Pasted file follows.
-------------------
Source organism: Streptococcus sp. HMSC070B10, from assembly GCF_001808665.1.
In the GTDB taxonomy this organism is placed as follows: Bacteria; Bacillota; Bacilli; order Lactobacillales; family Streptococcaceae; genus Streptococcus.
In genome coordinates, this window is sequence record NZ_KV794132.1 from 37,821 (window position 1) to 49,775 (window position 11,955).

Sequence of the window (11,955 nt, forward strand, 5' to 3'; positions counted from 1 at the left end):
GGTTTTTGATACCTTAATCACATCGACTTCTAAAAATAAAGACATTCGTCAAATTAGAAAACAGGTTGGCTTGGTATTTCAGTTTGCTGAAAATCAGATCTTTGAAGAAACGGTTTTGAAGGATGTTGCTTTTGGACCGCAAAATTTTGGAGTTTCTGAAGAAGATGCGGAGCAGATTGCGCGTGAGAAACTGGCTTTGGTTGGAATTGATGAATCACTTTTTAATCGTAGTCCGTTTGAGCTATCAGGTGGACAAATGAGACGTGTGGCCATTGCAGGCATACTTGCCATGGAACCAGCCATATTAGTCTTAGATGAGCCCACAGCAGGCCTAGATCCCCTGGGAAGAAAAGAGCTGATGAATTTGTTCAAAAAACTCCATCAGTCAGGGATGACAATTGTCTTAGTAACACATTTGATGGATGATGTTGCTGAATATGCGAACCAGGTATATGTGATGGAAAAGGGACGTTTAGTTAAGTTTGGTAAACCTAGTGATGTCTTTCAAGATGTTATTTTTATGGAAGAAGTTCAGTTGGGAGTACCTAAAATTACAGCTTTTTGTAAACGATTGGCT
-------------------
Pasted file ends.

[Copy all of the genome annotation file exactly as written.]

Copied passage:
Source organism: Streptococcus sp. HMSC070B10, from assembly GCF_001808665.1.
In the GTDB taxonomy this organism is placed as follows: Bacteria; Bacillota; Bacilli; order Lactobacillales; family Streptococcaceae; genus Streptococcus.
In genome coordinates, this window is sequence record NZ_KV794132.1 from 37,821 (window position 1) to 49,775 (window position 11,955).

Sequence of the window (11,955 nt, forward strand, 5' to 3'; positions counted from 1 at the left end):
GGTTTTTGATACCTTAATCACATCGACTTCTAAAAATAAAGACATTCGTCAAATTAGAAAACAGGTTGGCTTGGTATTTCAGTTTGCTGAAAATCAGATCTTTGAAGAAACGGTTTTGAAGGATGTTGCTTTTGGACCGCAAAATTTTGGAGTTTCTGAAGAAGATGCGGAGCAGATTGCGCGTGAGAAACTGGCTTTGGTTGGAATTGATGAATCACTTTTTAATCGTAGTCCGTTTGAGCTATCAGGTGGACAAATGAGACGTGTGGCCATTGCAGGCATACTTGCCATGGAACCAGCCATATTAGTCTTAGATGAGCCCACAGCAGGCCTAGATCCCCTGGGAAGAAAAGAGCTGATGAATTTGTTCAAAAAACTCCATCAGTCAGGGATGACAATTGTCTTAGTAACACATTTGATGGATGATGTTGCTGAATATGCGAACCAGGTATATGTGATGGAAAAGGGACGTTTAGTTAAGTTTGGTAAACCTAGTGATGTCTTTCAAGATGTTATTTTTATGGAAGAAGTTCAGTTGGGAGTACCTAAAATTACAGCTTTTTGTAAACGATTGGCT